New DFAS System Should Simplify, Speed Pay Changes
By Staff Sgt. Kathleen T. Rhem, USA
American Forces Press Service
WASHINGTON, Dec. 6, 1999 Military and DoD civilian employees and retirees will soon be able to make many routine changes to their official pay accounts whenever they want by phone or via the World Wide Web.
The Defense Finance and Accounting Service is in the process of implementing the Employee/Member Self Service program. DFAS officials project the program will be available for some customers in February 2000.
The officials said defense payroll customers using the round-the-clock Web and phone systems will be able to change their federal income tax withholding; start, stop or change allotments; change their correspondence address; and update information for their financial institution electronic fund transfers.
DFAS officials said the self-service program should improve the processing of pay changes by saving time and reducing the current paper trail. Now, customers may have to wait weeks for action because they must visit a finance customer service representative and submit written forms that have to be processed by a string of clerks, they explained.
"Employee/Member Self Service provides an alternative to completing and submitting forms and will provide reliable and accurate information," DFAS project officer Gloria Cranford-Bates said. "Most importantly, E/MSS will be a fast, easy and secure way for customers to update payroll- related transactions at their convenience."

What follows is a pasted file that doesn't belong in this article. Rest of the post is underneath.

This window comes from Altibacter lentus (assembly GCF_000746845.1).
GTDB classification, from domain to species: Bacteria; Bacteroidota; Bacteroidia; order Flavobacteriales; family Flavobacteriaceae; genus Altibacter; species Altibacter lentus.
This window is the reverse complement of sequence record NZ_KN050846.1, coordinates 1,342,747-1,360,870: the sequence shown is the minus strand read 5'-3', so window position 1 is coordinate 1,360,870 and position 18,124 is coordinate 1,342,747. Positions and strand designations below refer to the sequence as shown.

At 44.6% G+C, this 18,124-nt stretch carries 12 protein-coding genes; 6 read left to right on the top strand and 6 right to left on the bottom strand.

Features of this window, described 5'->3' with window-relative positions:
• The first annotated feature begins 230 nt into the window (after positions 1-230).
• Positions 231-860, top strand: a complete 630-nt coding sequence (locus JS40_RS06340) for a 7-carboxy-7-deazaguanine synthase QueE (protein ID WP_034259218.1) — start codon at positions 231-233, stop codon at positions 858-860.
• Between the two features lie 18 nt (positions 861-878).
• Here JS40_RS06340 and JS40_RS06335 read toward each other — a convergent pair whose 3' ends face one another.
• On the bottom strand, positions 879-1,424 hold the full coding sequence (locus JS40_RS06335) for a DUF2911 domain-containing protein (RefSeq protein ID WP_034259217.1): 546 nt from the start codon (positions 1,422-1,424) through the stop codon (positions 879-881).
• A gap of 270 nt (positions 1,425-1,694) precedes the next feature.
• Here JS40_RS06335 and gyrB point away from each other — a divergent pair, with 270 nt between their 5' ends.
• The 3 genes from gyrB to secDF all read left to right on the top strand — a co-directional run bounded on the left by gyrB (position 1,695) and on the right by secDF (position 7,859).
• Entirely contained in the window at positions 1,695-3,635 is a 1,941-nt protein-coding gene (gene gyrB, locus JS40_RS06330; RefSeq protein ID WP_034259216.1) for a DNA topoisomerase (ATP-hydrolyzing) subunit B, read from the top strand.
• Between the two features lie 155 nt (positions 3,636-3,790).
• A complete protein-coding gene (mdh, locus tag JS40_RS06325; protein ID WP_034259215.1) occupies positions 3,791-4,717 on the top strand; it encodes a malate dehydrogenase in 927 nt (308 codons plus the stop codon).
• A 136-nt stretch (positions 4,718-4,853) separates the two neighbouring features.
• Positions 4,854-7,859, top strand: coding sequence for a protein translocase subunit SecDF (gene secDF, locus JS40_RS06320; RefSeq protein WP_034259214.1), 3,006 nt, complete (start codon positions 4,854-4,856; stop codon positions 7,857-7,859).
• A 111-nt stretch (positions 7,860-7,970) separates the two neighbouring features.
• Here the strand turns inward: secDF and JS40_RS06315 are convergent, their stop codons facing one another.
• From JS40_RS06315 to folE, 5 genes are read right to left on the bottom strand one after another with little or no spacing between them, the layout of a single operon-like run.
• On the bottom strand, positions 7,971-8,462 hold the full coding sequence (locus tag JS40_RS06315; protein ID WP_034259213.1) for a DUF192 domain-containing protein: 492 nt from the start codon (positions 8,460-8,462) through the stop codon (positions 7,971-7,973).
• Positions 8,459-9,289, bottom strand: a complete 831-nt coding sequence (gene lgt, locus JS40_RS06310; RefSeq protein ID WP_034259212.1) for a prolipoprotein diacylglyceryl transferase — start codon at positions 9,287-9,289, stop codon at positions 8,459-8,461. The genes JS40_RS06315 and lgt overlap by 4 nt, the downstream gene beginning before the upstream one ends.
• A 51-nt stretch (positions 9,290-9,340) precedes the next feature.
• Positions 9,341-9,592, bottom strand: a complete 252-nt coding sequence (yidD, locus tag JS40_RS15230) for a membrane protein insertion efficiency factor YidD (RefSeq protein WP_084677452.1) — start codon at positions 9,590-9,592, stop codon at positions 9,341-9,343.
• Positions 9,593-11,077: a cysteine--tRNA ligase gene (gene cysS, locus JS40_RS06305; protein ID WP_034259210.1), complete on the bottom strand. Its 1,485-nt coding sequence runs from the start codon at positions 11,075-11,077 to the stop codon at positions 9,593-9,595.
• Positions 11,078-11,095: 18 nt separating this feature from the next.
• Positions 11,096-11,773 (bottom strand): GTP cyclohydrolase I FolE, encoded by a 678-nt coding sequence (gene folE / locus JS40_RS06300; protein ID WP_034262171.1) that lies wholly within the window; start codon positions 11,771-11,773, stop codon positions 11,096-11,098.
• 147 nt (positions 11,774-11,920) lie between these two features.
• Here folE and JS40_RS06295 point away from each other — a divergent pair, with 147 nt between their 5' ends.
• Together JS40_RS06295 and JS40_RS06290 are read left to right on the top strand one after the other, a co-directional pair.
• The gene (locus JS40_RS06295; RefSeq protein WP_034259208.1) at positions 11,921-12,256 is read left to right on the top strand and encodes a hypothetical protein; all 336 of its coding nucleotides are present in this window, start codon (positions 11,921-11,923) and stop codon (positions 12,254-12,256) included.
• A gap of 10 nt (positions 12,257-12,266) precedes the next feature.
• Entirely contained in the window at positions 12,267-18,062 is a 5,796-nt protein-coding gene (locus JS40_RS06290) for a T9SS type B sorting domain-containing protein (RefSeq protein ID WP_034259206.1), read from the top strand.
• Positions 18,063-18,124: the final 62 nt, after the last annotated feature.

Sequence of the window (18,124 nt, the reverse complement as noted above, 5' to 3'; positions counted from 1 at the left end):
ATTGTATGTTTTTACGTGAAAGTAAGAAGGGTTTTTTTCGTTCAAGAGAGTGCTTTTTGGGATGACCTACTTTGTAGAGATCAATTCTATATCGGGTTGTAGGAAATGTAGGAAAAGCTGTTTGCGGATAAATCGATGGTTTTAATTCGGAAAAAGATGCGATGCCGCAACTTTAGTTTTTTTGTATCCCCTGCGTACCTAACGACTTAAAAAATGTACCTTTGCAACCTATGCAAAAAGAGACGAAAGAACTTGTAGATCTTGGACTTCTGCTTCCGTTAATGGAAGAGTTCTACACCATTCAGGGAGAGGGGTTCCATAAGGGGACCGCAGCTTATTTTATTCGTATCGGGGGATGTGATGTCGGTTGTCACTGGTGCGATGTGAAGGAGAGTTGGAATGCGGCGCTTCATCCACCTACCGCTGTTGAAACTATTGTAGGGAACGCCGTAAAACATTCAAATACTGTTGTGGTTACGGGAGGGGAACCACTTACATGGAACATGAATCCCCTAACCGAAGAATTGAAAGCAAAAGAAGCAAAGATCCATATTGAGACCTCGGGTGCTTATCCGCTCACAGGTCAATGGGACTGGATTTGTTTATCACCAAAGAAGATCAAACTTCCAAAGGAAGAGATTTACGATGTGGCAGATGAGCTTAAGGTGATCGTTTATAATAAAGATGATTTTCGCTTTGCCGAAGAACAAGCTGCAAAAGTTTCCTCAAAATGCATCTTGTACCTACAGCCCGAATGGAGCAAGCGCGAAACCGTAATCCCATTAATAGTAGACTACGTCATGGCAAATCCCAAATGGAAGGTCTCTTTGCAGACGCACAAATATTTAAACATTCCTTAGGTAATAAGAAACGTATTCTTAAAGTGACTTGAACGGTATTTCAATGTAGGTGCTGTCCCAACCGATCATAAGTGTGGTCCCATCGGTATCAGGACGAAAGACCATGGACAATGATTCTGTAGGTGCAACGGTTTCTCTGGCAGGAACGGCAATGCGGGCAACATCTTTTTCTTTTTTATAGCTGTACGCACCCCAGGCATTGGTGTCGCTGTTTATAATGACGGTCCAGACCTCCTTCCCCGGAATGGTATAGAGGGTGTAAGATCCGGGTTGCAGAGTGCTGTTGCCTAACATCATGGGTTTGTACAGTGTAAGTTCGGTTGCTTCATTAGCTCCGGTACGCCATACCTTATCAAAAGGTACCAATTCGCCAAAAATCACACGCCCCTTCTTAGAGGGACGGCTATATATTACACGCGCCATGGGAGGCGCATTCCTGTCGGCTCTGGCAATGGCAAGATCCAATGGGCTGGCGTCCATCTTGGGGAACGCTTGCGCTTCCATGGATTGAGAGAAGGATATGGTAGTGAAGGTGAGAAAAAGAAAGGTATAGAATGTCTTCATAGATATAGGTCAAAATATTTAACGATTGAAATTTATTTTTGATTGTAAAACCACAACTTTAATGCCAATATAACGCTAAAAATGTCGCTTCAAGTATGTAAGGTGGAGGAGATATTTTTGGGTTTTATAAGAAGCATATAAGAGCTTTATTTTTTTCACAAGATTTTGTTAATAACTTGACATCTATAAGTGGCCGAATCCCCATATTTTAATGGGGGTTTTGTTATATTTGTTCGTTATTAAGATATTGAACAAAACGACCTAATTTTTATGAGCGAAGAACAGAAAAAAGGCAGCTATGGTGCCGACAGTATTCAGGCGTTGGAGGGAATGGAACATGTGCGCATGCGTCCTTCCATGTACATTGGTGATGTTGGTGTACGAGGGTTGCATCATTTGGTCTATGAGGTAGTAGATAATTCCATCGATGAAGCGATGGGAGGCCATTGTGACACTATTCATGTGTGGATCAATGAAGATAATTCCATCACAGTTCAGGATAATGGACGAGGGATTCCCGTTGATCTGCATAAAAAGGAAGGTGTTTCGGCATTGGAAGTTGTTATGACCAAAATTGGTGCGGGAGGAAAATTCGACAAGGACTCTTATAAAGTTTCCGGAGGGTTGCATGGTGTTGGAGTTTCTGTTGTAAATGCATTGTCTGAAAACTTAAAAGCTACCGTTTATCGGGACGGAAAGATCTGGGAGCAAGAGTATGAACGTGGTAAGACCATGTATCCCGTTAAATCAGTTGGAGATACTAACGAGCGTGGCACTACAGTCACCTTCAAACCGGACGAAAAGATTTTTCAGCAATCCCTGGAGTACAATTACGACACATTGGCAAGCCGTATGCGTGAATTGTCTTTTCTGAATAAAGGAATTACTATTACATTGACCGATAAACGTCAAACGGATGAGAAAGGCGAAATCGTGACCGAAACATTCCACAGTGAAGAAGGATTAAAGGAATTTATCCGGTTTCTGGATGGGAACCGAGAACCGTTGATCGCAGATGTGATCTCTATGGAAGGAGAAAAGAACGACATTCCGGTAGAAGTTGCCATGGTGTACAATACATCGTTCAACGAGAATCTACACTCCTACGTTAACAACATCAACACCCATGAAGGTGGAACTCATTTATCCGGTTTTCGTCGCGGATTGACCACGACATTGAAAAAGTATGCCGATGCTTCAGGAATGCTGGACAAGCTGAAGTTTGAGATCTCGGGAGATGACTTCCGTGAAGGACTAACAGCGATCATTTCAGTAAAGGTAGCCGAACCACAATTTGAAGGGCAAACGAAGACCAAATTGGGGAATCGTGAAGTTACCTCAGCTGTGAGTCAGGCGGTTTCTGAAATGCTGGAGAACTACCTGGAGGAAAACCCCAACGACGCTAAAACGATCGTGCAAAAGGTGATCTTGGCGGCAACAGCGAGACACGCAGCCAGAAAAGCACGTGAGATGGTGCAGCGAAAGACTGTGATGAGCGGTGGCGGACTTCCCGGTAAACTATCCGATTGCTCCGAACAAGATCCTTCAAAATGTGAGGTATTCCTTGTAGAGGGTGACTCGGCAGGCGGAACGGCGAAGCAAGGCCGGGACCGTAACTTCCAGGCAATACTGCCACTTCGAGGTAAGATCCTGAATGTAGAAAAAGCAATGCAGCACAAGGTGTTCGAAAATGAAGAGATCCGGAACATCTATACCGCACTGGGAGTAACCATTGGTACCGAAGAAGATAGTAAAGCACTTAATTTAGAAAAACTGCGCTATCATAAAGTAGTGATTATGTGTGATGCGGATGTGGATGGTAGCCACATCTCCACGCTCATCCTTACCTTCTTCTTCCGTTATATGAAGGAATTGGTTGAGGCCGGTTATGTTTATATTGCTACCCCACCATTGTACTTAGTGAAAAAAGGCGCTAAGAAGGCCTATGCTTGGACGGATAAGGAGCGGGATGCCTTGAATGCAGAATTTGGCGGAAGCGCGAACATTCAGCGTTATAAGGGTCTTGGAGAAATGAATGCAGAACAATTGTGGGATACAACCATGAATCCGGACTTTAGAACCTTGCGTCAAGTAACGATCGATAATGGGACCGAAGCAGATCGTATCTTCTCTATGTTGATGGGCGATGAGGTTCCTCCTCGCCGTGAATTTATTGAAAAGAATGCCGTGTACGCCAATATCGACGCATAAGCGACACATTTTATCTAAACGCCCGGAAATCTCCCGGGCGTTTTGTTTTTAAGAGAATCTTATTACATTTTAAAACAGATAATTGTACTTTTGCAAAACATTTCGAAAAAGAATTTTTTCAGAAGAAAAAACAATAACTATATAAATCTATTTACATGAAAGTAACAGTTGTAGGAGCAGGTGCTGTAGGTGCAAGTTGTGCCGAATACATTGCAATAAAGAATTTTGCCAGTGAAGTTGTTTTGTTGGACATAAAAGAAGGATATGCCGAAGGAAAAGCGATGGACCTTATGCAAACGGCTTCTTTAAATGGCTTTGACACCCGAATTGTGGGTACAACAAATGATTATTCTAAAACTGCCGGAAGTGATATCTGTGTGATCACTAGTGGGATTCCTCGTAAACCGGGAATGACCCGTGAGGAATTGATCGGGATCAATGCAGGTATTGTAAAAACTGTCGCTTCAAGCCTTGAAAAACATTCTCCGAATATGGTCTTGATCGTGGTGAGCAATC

The system will allow customers to make changes nearly instantly on their own. Officials explained that no written confirmation will be received, but members can check changes by re-accessing the system in a week. Changes will also be annotated on the customer's next Leave and Earning Statement.
A personal identification number will control customer access. DFAS plans to mail letters to eligible customers with a temporary PIN they can customize the first time they use the system, officials said. The letter will also give customers the Web site address and the toll-free number to access the system.
The DFAS plan calls for E/MSS to become available in two phases. DFAS representative Cathy Ferguson said letters are being mailed to DoD retirees and surviving annuitants, Marines and civilian employees, the first group of people who will have system access. Soldiers, sailors and airmen will gain access a few months later.
The military services' current telephone systems for their members will eventually be rolled into the DFAS self- service system.
E/MSS Internet transactions will be encrypted using 128-bit encryption and Secure Socket Layer technology, DFAS officials said. This will prevent information from being read by others while being transmitted from the customers personal computer to the E/MSS Web site. Also for security reasons, officials recommend against using cellular phones to access the IVRS system.
Additional information can be obtained on the DFAS Web site, www.dfas.mil.